acknowledging anger’s function (since a whole spirit is inclusive)


This is all about de-emphasizing any singular importance to anger, though to do that, we also may recognize a functionality for anger. Many of us may have “collapsed” (interlocked) anger and fear to such an extent that we are afraid to ever display anger, thus we may not recognize the value of anger (or fear). Of course, there is also tremendous value in knowing how to inhibit anger (or at least in inhibiting DISPLAYS of anger… or fear).

From being punished and so forth, we learn to fear displaying anger, so we inhibit it- sometimes to the extent that we are numb or blind or insensitive to our own anger until it surprises us or someone else. That capacity to inhibit is adaptive (contextually). Of course, so is anger itself, or else why would evolution (or God) produce and keep it?

In pretending to be angry, pick something you used to be angry about, then pretend to still be angry about it. Even talking about something you used to be angry about and demonstrating how you used to be about it IS pretending to still be angry.


Anger (Photo credit: ZORIN DENU)

Pretending to be angry is expressing any anger that is not currently “sincere.” It is imagining what being angry is like. You can use an old sincere anger of yours or anything else. You can tell a joke or story in which you demonstrate the anger of a particular character.

Consider that those who are “overwhelmed” may be experiencing motivation to express something which they have learned to inhibit. For instance, if it seems that anger is overwhelming, that could be due to inhibiting it. So, the typical response to “overwhelm” is further inhibiting the immediate perceived source of overwhelm. Another alternative is to safely explore the possibility of raising or lowering inhibition. Inhibition can be functional, and so can anger, as well as fear, and even overwhelm.


Raiva-Ager-Icon (Photo credit: Wikipedia)

Overwhelm is a signal. Understanding the signal of overwhelm, one recognizes the alternative to reduce any inhibitions on self-expression. Self-expression is also functional, though there are many ways to express anything and which form of expression manifests may correspond precisely to the context of one’s commitments.

When anger is inhibited severely, physical symptoms may manifest. When anger is completely uninhibited, that can be even less functional. Between no inhibition at all- like an infant- and total inhibition, there is a broad range of possible functionalities, as well as even the functionality of expressing anger one does not identify as one’s own. If others seem angry but are not expressing it, it may even be a service to display anger directly or even just tell a story or joke involving anger.

Expressing anger is a way to interrupt someone else’s process, redirecting their attention to you and possibly further to our own focus. For instance, if I tell you that I am angry about some political proposal, first your attention is invited to me personally and second to the target of my anger.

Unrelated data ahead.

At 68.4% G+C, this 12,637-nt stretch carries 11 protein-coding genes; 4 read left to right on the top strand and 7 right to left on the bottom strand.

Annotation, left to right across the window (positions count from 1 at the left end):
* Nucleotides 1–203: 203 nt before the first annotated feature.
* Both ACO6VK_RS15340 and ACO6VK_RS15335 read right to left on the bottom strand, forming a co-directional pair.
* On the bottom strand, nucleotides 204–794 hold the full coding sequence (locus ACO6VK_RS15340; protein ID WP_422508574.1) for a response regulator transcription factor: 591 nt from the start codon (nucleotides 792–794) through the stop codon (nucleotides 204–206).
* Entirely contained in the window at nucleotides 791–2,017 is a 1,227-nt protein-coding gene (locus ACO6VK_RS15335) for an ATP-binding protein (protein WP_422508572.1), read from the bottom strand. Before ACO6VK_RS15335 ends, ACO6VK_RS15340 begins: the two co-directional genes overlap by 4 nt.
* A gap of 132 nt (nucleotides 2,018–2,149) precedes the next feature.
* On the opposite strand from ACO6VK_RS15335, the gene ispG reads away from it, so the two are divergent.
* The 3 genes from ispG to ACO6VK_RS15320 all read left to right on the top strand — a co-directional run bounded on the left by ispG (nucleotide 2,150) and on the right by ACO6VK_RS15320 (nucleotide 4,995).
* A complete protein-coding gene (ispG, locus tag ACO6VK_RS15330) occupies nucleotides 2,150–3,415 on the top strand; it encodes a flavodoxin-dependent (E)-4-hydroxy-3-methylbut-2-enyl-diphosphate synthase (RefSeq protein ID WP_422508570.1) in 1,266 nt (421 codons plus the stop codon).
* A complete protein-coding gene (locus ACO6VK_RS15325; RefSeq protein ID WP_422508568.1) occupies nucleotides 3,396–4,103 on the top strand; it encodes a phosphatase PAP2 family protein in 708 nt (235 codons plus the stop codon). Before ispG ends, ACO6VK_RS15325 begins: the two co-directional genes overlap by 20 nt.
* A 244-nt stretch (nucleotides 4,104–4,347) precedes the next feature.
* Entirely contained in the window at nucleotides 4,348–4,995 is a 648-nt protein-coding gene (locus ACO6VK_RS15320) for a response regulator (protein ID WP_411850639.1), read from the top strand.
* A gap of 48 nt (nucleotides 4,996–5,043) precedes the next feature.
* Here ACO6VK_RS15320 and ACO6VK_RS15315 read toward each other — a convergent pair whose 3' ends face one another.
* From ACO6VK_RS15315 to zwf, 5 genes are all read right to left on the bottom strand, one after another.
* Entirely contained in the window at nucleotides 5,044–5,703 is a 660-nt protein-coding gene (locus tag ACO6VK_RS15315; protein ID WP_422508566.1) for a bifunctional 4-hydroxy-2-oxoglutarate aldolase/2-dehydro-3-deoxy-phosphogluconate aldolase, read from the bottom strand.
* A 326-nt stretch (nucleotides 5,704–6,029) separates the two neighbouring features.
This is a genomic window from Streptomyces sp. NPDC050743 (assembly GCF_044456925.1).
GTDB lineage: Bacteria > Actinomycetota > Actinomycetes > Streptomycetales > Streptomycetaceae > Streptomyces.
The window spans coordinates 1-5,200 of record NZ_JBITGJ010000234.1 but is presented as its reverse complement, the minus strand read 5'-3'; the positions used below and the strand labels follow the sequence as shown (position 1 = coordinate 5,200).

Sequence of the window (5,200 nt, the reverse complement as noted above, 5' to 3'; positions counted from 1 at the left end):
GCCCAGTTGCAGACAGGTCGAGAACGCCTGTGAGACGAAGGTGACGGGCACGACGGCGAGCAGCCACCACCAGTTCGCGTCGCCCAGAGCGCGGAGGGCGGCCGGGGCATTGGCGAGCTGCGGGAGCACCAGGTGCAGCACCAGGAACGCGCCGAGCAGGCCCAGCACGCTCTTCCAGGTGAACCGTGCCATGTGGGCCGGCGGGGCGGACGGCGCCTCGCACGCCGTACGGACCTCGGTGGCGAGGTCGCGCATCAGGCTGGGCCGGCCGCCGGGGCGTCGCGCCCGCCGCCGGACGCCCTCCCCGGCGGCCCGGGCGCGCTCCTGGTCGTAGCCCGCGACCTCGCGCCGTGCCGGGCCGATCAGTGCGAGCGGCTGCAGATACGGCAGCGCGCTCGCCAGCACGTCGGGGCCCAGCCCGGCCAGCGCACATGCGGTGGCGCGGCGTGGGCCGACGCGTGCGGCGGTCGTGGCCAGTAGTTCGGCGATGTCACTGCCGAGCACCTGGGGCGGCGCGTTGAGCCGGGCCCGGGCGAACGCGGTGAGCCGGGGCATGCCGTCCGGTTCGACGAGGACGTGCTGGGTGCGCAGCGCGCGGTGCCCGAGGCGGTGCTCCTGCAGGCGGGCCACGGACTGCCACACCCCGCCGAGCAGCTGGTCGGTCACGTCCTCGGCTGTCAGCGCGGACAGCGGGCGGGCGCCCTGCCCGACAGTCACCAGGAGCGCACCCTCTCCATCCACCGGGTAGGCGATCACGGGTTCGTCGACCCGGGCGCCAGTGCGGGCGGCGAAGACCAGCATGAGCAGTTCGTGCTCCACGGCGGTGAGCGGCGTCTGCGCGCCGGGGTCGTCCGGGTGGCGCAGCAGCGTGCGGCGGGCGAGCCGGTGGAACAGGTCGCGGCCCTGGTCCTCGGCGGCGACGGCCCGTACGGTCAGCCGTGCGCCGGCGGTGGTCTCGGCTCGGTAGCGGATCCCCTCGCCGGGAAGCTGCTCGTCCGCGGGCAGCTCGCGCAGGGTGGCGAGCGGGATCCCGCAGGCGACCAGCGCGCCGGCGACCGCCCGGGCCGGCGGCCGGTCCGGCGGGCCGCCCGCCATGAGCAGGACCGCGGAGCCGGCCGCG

Functionally, these two are the same communications with a potentially insignificant variation in form: “Give me another damn cookie right now!” “Dear, if you would be so kind, can you give me another cookie, please?”

Also, noticing that blaming and justifying are just a few possible ways to focus, I invite you to question any blaming or justifying, such as: “I am right about this issue and anyone who does not agree with me that I am right, well, hmph, they do not even deserve my attention, which is why I am telling you and anyone else who will listen to me go on about them and about how wrong they are and how justified I am in my rejection or even condemnation of them.” In other words, “pay attention to me and the target or focus of my attention, pretty please… damn it!

Published on: Mar 29, 2010

Emotions associated with anger

Emotions associated with anger (Photo credit: Wikipedia)

Angry cat

Angry cat (Photo credit: Wikipedia)

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2 Responses to “acknowledging anger’s function (since a whole spirit is inclusive)”

  1. william60 Says:

    As a great spiritual leader stated, “anger comes from a false sense of self”, however, their are times when we must express our feelings, no matter the type of emotion they take on.”” Ego, first thought wrong””, is a good rule of thumb to not abuse others with anger! To act with humility, which takes daily practice, to make progress, not perfection For, perfection is to be right!


    • jrfibonacci Says:

      As we mature, we not only recognize the power of anger, but the importance of being responsible with how we deliver it, if at all. Of course, when there is rage that is “internalized” or repressed, that physical tension can eventually manifest in sudden, explosive outbursts. So, it is natural for parents, society, and each of us to be attentive to what works and what fits best.

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